What is permaculture? It’s not the easiest term to define, but here are 5 central characteristics common to permaculture gardens and farms…
“Permaculture” is a term that is thrown around a lot (kind of like “sustainable”), but what does it really mean? That’s a good question, as you can find numerous definitions of the term floating around out there! However, I like the original definition, as coined in 1978 by Bill Mollison:
“The conscious design and maintenance of agriculturally productive systems which have the diversity, stability, and resilience of natural ecosystems. It is the harmonious integration of the landscape with people providing their food, energy, shelter and other material and non-material needs in a sustainable way.”
While permaculture as a practice began as part of a sort of underground counterculture movement, these days, it has become much more mainstream, and many of its principles have been embraced by both sustainable agriculture and the green living and farm-to-table movements.
While many permaculturists still resist one central definition of the term, here are 5 central tenets to permaculture that are characteristic of all virtually all permaculture gardens:
1.) Closed-Loop Systems
Any system that provides for its own energy needs is inherently sustainable. This concept can be extended beyond things like biofuels and solar power to what permaculturists call “inputs,” like food and fertilizer. For example, rather than importing fertilizer to a farm or garden, the system could be designed to provide for its own fertility needs – perhaps from livestock manure or cover crops… Any permaculturist worth their salt would remind you that a successful closed-loop system “turns waste into resources” and “problems into solutions.” “You don’t have a snail problem, you have a duck deficiency,” Mollison was fond of saying, which makes perfect sense if you’ve ever seen how gleefully ducks wolf down snails.
2.) Perennial Crops
Permies aren’t the only ones to recognize that tilling the ground once or twice a year isn’t particularly good for the soil. This is why they advocate using perennial crops that are planted just once, rather than annual crops, which require constant tillage. Agroforestry, the cultivation of edible tree crops and associated understory plants, is emphasized – think shade-grown coffee or cacao plantations in South America. The only problem is that few crops that most of us eat are perennials; but there is no doubt that if we could replace all the monocultures of corn, soy, and wheat in the world with agroforestry systems (while still feeding the world), agriculture would be much more sustainable.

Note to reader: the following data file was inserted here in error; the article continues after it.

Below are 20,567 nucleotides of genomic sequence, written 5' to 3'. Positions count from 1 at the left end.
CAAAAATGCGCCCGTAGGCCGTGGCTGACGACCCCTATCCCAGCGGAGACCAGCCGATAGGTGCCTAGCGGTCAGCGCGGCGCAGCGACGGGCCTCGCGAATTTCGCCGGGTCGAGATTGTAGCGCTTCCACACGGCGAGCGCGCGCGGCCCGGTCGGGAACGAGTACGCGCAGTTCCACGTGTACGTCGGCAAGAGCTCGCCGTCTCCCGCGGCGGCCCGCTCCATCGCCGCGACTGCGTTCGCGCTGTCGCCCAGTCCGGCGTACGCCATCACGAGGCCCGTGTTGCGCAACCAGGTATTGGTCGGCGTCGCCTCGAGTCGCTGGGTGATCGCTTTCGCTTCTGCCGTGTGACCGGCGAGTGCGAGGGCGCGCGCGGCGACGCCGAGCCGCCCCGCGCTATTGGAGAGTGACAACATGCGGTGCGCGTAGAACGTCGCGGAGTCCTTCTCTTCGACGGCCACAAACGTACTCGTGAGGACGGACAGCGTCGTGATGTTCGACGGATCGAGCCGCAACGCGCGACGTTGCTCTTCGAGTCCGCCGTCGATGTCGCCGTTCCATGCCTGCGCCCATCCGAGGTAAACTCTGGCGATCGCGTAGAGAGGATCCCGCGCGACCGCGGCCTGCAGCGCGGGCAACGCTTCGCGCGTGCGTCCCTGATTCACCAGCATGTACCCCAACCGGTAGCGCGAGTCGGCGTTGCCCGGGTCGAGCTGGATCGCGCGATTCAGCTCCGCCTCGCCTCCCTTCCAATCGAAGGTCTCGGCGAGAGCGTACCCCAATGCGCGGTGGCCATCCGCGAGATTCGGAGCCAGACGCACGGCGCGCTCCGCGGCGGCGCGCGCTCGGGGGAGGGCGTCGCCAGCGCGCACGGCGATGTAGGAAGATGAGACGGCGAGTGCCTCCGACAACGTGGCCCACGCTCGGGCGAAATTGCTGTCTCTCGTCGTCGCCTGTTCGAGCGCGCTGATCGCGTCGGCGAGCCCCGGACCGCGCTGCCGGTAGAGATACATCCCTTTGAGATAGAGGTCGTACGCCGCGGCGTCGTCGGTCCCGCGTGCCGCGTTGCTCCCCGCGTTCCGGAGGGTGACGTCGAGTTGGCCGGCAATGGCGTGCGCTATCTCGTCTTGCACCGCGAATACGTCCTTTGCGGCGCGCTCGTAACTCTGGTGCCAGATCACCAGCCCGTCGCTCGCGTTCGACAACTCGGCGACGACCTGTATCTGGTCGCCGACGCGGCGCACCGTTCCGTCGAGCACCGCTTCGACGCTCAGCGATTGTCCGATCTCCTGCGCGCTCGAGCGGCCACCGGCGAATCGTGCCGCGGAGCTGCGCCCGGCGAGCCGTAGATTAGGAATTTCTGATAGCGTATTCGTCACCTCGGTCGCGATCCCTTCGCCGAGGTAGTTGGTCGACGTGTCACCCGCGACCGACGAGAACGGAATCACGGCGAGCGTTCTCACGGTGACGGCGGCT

3.) Multiple Functions
One of the more original ideas of permaculture is that every component of a structure or a landscape should fulfill more than one function. The idea is to create an integrated, self-sufficient system through the strategic design and placement of its components. For example, if you need a fence to contain animals, you might design it so that it also functions as a windbreak, a trellis, and a reflective surface to direct extra heat and light to nearby plants. A rain barrel might be used to raise aquatic food plants and edible fish, in addition to providing water for irrigation. Permies call this “stacking functions.”
Water conservation is a major focus on permaculture gardens and farms, where the earth is often carefully sculpted to direct every last drop of rain toward some useful purpose. This may take the form of terraces on steep land; swales on moderately sloped land (which are broad, shallow ditches intended to capture runoff and cause it to soak into the ground around plantings); or a system of canals and planting berms on low swampy ground. The latter is modeled on the chinampas of the ancient Aztecs, an approach to growing food, fish, and other crops in an integrated system, often heralded by permaculturists as the most productive and sustainable form of agriculture ever devised.
5.) Let Nature Do the Work for You
The permaculture creed is perhaps best captured in the Mollisonian mantras of “working with, rather than against, nature” and of engaging in “protracted and thoughtful observation, rather than protracted and thoughtless labor.” On a practical basis, these ideas are carried out with things like chicken tractors, where the natural scratching and bug-hunting behavior of hens is harnessed to clear an area of pests and weeds in preparation for planting… By letting nature do the work of farming and gardening for you, one achieves another of Mollison’s famous maxims: “maximizing hammock time.”